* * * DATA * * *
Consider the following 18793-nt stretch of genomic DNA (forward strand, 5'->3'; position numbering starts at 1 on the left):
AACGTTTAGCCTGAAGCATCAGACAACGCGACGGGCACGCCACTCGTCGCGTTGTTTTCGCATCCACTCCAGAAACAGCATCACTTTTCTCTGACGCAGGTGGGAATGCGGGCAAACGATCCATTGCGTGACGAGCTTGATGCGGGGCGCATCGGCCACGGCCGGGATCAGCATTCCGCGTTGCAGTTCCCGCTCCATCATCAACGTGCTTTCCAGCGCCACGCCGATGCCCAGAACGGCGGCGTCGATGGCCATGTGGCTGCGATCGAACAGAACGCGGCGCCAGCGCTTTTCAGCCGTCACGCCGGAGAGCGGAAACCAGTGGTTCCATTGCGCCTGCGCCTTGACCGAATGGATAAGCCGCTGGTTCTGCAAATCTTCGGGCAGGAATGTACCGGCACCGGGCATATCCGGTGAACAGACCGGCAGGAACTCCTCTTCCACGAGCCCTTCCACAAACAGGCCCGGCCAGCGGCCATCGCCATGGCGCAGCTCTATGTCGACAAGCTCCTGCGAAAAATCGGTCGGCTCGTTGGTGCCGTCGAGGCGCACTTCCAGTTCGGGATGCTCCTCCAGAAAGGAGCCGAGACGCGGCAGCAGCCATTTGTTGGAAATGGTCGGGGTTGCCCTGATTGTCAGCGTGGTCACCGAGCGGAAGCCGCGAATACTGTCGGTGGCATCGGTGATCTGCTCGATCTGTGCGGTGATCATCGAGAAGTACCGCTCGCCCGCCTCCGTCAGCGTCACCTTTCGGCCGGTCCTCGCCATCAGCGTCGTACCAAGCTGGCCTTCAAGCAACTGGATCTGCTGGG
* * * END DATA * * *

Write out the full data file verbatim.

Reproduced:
Consider the following 18793-nt stretch of genomic DNA (forward strand, 5'->3'; position numbering starts at 1 on the left):
AACGTTTAGCCTGAAGCATCAGACAACGCGACGGGCACGCCACTCGTCGCGTTGTTTTCGCATCCACTCCAGAAACAGCATCACTTTTCTCTGACGCAGGTGGGAATGCGGGCAAACGATCCATTGCGTGACGAGCTTGATGCGGGGCGCATCGGCCACGGCCGGGATCAGCATTCCGCGTTGCAGTTCCCGCTCCATCATCAACGTGCTTTCCAGCGCCACGCCGATGCCCAGAACGGCGGCGTCGATGGCCATGTGGCTGCGATCGAACAGAACGCGGCGCCAGCGCTTTTCAGCCGTCACGCCGGAGAGCGGAAACCAGTGGTTCCATTGCGCCTGCGCCTTGACCGAATGGATAAGCCGCTGGTTCTGCAAATCTTCGGGCAGGAATGTACCGGCACCGGGCATATCCGGTGAACAGACCGGCAGGAACTCCTCTTCCACGAGCCCTTCCACAAACAGGCCCGGCCAGCGGCCATCGCCATGGCGCAGCTCTATGTCGACAAGCTCCTGCGAAAAATCGGTCGGCTCGTTGGTGCCGTCGAGGCGCACTTCCAGTTCGGGATGCTCCTCCAGAAAGGAGCCGAGACGCGGCAGCAGCCATTTGTTGGAAATGGTCGGGGTTGCCCTGATTGTCAGCGTGGTCACCGAGCGGAAGCCGCGAATACTGTCGGTGGCATCGGTGATCTGCTCGATCTGTGCGGTGATCATCGAGAAGTACCGCTCGCCCGCCTCCGTCAGCGTCACCTTTCGGCCGGTCCTCGCCATCAGCGTCGTACCAAGCTGGCCTTCAAGCAACTGGATCTGCTGGG